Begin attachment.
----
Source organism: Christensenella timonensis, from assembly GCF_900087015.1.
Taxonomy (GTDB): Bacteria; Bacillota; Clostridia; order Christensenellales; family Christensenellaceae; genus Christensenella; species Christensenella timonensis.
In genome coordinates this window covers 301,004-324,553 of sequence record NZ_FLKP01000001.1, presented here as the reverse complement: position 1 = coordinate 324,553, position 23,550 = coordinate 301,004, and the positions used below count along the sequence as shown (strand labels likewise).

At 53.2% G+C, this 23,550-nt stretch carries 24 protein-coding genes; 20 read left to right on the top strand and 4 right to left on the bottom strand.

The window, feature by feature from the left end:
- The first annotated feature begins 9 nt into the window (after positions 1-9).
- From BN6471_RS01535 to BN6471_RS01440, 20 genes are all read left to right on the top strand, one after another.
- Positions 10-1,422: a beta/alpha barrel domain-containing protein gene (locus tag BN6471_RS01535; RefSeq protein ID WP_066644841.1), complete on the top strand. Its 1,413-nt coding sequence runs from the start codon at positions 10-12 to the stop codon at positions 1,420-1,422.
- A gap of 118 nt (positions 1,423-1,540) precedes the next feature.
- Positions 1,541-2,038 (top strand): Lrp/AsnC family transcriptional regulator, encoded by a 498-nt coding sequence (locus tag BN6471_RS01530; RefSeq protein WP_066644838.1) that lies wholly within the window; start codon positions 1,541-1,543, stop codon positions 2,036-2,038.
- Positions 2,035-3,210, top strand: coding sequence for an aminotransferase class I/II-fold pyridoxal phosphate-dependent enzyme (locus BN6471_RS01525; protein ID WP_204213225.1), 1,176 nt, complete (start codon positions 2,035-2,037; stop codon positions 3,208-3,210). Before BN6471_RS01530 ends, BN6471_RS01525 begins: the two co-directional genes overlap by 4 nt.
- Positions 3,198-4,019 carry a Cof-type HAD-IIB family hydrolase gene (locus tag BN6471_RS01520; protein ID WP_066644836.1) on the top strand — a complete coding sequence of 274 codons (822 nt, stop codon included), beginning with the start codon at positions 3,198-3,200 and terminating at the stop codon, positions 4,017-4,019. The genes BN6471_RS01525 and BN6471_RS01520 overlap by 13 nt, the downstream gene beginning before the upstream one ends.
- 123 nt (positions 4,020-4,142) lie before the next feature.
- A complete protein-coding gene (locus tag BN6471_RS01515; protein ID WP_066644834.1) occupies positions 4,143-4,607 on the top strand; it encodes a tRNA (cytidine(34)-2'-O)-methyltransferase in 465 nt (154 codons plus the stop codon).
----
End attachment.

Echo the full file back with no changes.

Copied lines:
Source organism: Christensenella timonensis, from assembly GCF_900087015.1.
Taxonomy (GTDB): Bacteria; Bacillota; Clostridia; order Christensenellales; family Christensenellaceae; genus Christensenella; species Christensenella timonensis.
In genome coordinates this window covers 301,004-324,553 of sequence record NZ_FLKP01000001.1, presented here as the reverse complement: position 1 = coordinate 324,553, position 23,550 = coordinate 301,004, and the positions used below count along the sequence as shown (strand labels likewise).

At 53.2% G+C, this 23,550-nt stretch carries 24 protein-coding genes; 20 read left to right on the top strand and 4 right to left on the bottom strand.

The window, feature by feature from the left end:
- The first annotated feature begins 9 nt into the window (after positions 1-9).
- From BN6471_RS01535 to BN6471_RS01440, 20 genes are all read left to right on the top strand, one after another.
- Positions 10-1,422: a beta/alpha barrel domain-containing protein gene (locus tag BN6471_RS01535; RefSeq protein ID WP_066644841.1), complete on the top strand. Its 1,413-nt coding sequence runs from the start codon at positions 10-12 to the stop codon at positions 1,420-1,422.
- A gap of 118 nt (positions 1,423-1,540) precedes the next feature.
- Positions 1,541-2,038 (top strand): Lrp/AsnC family transcriptional regulator, encoded by a 498-nt coding sequence (locus tag BN6471_RS01530; RefSeq protein WP_066644838.1) that lies wholly within the window; start codon positions 1,541-1,543, stop codon positions 2,036-2,038.
- Positions 2,035-3,210, top strand: coding sequence for an aminotransferase class I/II-fold pyridoxal phosphate-dependent enzyme (locus BN6471_RS01525; protein ID WP_204213225.1), 1,176 nt, complete (start codon positions 2,035-2,037; stop codon positions 3,208-3,210). Before BN6471_RS01530 ends, BN6471_RS01525 begins: the two co-directional genes overlap by 4 nt.
- Positions 3,198-4,019 carry a Cof-type HAD-IIB family hydrolase gene (locus tag BN6471_RS01520; protein ID WP_066644836.1) on the top strand — a complete coding sequence of 274 codons (822 nt, stop codon included), beginning with the start codon at positions 3,198-3,200 and terminating at the stop codon, positions 4,017-4,019. The genes BN6471_RS01525 and BN6471_RS01520 overlap by 13 nt, the downstream gene beginning before the upstream one ends.
- 123 nt (positions 4,020-4,142) lie before the next feature.
- A complete protein-coding gene (locus tag BN6471_RS01515; protein ID WP_066644834.1) occupies positions 4,143-4,607 on the top strand; it encodes a tRNA (cytidine(34)-2'-O)-methyltransferase in 465 nt (154 codons plus the stop codon).